SOC363H1 Sociology of Mental Health
October 10, 2012
Basic Social Patterns of Distress
The Sociological Study of Stress
Leonard Pearlin opened his classic paper The Sociological Study of experiences that stem from
these arrangements. Stress with the following three sentences:
Sociologists have an intellectual stake in the study of stress.
It presents an excellent opportunity to observe how deeply well-being is affected by the
structured arrangements of peoples lives and by the repeated
Social research into stress is consistent with a present-day social psychology that seeks to
establish the unities between social structure and the inner functioning of individuals.
Pearlin was the first to capture why sociologists should have a stake in this. Its not random
things happening to random people, its about the repeated systematic patterned experiences.
Thats where the sociology is. Does the social environment, economic, or structural context have
anything to do with that, how and in what way?
Pearlin on what makes the study of stress sociological:
Many stressful experiences dont spring out of a vacuum but typically can be traced
back to surrounding social structures and peoples locations within them.
The most encompassing of these structures are the various systems of stratification that
cut across societies, such as those based on socioeconomic status, gender, and age.
o If theres something thats going to capture the next two classes, it really is about
these systems of stratification that cut across all societies.
o He also talks about race and ethnicity but not enough time to discuss that here.
o The take home point here is that
To the extent that these systems embody the unequal distribution of resources,
opportunities, and self-regard, a low status within them may be a source of stressful life
o Its this idea that somehow resources, opportunities and self regard would be
equally or randomly distributed vs. patterned.
This is key: The scientific pursuit of trying to understand the regular, systematicand the
socialpatterning of exposures to stressors and the patterning of responses in the population.
This is what makes it sociological. Its very much about looking at research and understanding it
with the scientific method.
What are the 5 Basic Social Patterns of Psychological Distress
Mirkowsky and Ross have 6 but only discussing 5. Basically studies in the past started finding a
social distribution of distress of misery, despair, etc. surveys have really discovered social
distribution of distress
A social distribution of psychological distress discovered in community surveys over the past
Socioeconomic Status (SES)
o Higher SES tends to be associated with lower distress. 2
o Middle-aged people tend to be the least depressed, but older tend to be least
anxious and angry.
o For test 2 remember age and depression is like a smiley face basically, on
average the highest levels of depression tend to be amongst the highest age groups
then they tend to go down and supposedly the best years are the 40s and 50s.
And then it starts to go up as you close up your life.
o Women tend to be more distressed than men.
o Married people tend to be less distressed than the unmarried.
o Parents with children at home tend to be more distressed than people who are not
Today were focusing on SES and AGE, next class will discuss the last 3 because theyre more
related to work issues.
The Social Patterns of Distress
When surveys in the 1960s and 1970s started documenting these basic social patterns, this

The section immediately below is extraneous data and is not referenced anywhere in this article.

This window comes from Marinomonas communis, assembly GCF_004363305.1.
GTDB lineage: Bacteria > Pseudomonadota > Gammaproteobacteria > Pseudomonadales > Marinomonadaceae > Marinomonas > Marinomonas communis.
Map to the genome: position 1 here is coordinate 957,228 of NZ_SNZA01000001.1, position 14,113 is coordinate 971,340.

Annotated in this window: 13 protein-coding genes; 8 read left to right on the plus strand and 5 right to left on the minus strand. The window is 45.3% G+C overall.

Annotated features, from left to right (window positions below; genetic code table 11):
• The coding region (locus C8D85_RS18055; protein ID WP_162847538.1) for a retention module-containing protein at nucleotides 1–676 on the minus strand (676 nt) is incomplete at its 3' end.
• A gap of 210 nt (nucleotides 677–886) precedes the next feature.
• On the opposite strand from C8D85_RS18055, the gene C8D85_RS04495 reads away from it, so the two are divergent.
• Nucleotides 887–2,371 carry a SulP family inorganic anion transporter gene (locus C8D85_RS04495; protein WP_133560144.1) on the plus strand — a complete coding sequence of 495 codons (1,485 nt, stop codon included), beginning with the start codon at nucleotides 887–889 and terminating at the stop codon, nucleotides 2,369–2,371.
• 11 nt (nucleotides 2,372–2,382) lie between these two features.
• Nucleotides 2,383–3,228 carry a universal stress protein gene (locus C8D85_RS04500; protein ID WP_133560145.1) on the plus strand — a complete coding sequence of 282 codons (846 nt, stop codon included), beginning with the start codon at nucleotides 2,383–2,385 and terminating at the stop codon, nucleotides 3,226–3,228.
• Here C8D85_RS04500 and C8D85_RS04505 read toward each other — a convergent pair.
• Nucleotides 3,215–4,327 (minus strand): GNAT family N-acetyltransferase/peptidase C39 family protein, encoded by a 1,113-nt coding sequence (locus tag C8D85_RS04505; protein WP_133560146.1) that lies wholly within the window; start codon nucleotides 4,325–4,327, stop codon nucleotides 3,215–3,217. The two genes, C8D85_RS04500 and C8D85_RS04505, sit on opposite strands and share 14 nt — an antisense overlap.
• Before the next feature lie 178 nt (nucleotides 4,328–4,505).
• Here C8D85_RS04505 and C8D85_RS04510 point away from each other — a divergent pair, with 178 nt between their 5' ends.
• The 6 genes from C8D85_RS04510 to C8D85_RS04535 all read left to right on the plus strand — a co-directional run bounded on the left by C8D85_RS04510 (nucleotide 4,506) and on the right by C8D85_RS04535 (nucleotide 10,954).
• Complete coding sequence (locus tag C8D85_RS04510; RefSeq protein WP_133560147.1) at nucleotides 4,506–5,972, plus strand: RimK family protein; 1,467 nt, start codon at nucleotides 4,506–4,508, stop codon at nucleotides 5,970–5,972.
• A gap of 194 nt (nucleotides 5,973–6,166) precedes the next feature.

inspired sociologists to explain the reasons for them. Its not that you just say women tend to
report more depression than men, but why? Sociologists ought to document and describe social
patterns. In a way this is an exciting prospect b/c sociologists who study stress and are interested
in gender they have to explore areas of gender.
Why do people with SES tend to fare better?
Why do women tend to be more distressed?
What contributes to the age patterns in depression?
Weve established the social patternsnow we must try to explain them. What have sociologists
How are researchers able to make these types of broad statements or generalizations (about
social patterns of distress)?
We use evidence from community- or population-based surveys; Interviews with
thousands of people selected at random from the population;
o Statements about associations are probabilistic (on average, tendencies that
researchers observe in real data):
Patterns refer to tendencies that researchers observe in large amounts of
For example, women tend to report more frequent symptoms of depression
We are not stating: all women are more depressed than all men.
We are suggesting that large population-based studies have
discovered thaton averagewomen tend to report more frequent
symptoms of depression compared to men.3
If we took a random sample of Toronto residents and looked at the
overall average (mean) level of depressive symptoms, women
would tend to report than men.
o Social facts are hard facts, but they are not eternal; social patterns of distress
change as society changes. They are also not cross cultural. Some of the studies
that say women are more distressed than men took place in the past, but are they
changing? Are they changing as society changes?
These patterns may have appeared in population-based studies in recent
decades, and they may still appear in future surveysbut, social changes
may also lead to changes in these social patterns.
Basic Pattern: High SES Improves Psychological Well Being
What is the definition of socioeconomic status (SES)?
A persons relative position in the distribution of opportunity, prosperity, and standing;
o SES indexes ones unequal access to socially valued resources, goods, and quality
o How do we measure it?
low economic hardship (also a stressor?). Theres some fuzzy boundaries
around these definitions but you can imagine low education, low income
and poor jobs being associate